Last January, when President Barack Obama appointed Jacob “Jack” Lew as White House chief of staff, a position considered to be closest to the US president’s ear, David Harris, president and CEO of the National Democratic Jewish Council, declared it to be “a point of communal pride.”

Rabbi Steven Burg and Nathan Diament, top officials at the Orthodox Union, wished Lew “a hearty mazel tov on his historic appointment.”

Now with Lew slated to take over the post of Treasury secretary, another tribal feel-good session is in order. Lew’s expected appointment is also a positive development after the controversy in some Jewish circles surrounding the nomination of Chuck Hagel as defense secretary.

But in the final analysis, Obama’s decision to tap Lew says more about the ideological affinity between the two men and the president’s appreciation of Lew’s skills and values than it does about US-Jewish or US-Israel relations.

Unlike most Orthodox Jewish peers, who tend to hold relatively conservative political positions, Lew – whose father arrived in the US from Poland in 1916 – has a long history with the Democrats, particularly the party’s most liberal wing. Already in 1968, when just 12 years old, Lew canvassed in New York for senator Eugene McCarthy, a poet who ran on an anti-Vietnam war platform in the campaign for the Democratic presidential nomination.

In a 1999 interview with The New York Times, Lew said of that experience, “It was... my introduction to seeing that you could make a difference in people’s lives through politics.”

At 18, Lew became an aide to “Battling Bella” Abzug, a prominent feminist and one of the first members of Congress to support gay rights. And at 23, after graduating from Harvard, he went to work for democratic speaker of the House of Representatives Thomas “Tip” O’Neill, who championed universal healthcare and job programs. Lew was O’Neill’s chief aide on domestic policy.

Lew is a numbers guy. Before becoming chief of staff, he served two terms as director of the Office of Management and Budget, first between 1998 and 2001 during the Clinton administration, when he was credited with balancing the budget and ending the Clinton administration era with a large national surplus, and again under Obama. Though he has spent three decades as a public servant in various positions, he also had a short stint in the private sector, serving as chief operating officer of Citigroup Alternative Investments in 2008 around the time of the sub-prime meltdown in the US housing market.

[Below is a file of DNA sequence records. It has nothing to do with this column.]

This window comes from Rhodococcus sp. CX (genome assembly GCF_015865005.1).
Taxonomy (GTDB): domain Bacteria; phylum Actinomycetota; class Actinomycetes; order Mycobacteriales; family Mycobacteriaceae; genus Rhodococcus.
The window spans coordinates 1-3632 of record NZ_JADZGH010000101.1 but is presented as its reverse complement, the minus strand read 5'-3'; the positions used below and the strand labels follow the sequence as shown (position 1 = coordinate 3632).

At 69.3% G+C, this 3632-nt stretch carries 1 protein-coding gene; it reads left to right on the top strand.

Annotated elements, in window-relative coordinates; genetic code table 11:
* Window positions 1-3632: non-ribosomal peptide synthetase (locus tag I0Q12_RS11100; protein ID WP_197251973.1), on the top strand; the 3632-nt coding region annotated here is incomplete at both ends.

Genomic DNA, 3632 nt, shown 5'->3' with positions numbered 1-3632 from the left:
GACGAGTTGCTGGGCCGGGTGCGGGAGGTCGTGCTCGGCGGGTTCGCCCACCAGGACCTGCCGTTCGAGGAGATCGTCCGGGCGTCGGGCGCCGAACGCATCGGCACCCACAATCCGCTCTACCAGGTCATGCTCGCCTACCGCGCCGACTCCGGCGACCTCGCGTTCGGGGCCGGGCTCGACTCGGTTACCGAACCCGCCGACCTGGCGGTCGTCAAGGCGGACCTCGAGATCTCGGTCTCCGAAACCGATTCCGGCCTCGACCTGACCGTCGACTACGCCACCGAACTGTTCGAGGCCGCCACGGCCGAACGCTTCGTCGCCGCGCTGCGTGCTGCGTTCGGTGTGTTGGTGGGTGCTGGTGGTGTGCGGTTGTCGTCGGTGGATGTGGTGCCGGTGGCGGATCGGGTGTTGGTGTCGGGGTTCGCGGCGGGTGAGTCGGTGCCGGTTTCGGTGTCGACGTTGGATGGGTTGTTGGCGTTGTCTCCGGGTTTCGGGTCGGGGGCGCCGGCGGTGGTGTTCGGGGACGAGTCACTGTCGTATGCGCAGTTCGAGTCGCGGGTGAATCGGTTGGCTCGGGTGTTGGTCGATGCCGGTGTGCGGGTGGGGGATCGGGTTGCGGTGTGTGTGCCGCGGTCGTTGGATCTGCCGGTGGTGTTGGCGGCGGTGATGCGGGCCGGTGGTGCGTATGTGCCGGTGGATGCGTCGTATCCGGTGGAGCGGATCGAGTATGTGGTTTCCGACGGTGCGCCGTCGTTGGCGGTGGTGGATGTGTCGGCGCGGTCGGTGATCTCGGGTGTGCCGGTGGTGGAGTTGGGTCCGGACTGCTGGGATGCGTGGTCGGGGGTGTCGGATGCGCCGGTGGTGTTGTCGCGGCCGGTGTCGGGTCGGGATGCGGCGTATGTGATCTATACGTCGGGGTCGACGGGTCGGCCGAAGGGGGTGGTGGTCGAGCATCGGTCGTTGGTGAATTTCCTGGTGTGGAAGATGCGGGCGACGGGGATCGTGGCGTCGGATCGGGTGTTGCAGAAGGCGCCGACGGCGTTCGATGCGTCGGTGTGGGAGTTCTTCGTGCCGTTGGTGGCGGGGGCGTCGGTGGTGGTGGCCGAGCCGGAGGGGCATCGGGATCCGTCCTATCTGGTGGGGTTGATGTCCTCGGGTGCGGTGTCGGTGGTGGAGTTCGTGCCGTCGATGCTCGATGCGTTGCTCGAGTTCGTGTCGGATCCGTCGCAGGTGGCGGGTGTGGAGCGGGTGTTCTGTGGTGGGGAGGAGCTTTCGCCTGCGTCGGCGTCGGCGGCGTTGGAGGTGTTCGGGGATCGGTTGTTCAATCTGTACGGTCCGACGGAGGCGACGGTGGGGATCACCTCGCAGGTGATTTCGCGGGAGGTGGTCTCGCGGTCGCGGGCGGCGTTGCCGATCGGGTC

Lew appears to have won Obama’s faith to an unusual degree. Last year when he appointed Lew as his chief of staff, Obama said, “If there was a Hall of Fame for budget directors, then Jack Lew surely would have earned a place for his service in that role under president Clinton.”

He has served as one of Obama’s top lieutenants in negotiations over the “fiscal cliff” crisis. And when Obama was locked in painful spending negotiations with House Republicans last spring, Lew, described by the New York Times as “his exceedingly meticulous budget director,” went to the Oval Office to propose some complex budget changes. As Lew delved deeper and deeper into the numbers, Obama put up his hand, signaling him to stop. “Jack, it’s fine,” the president said, according to Gene Sperling, Obama’s economics adviser, who witnessed the exchange. “I trust your values. I trust your judgment on this.”

Appointment to the Treasury secretary is above else a testament to Obama’s appreciation of Lew’s skills and values. But it is also an opportunity for Jews in Israel and abroad to kvel that a member of the tribe has climbed to such an influential position in the US.

This is especially true in the case of Lew, a man proud of his Jewish roots and unabashedly committed to his rich tradition.

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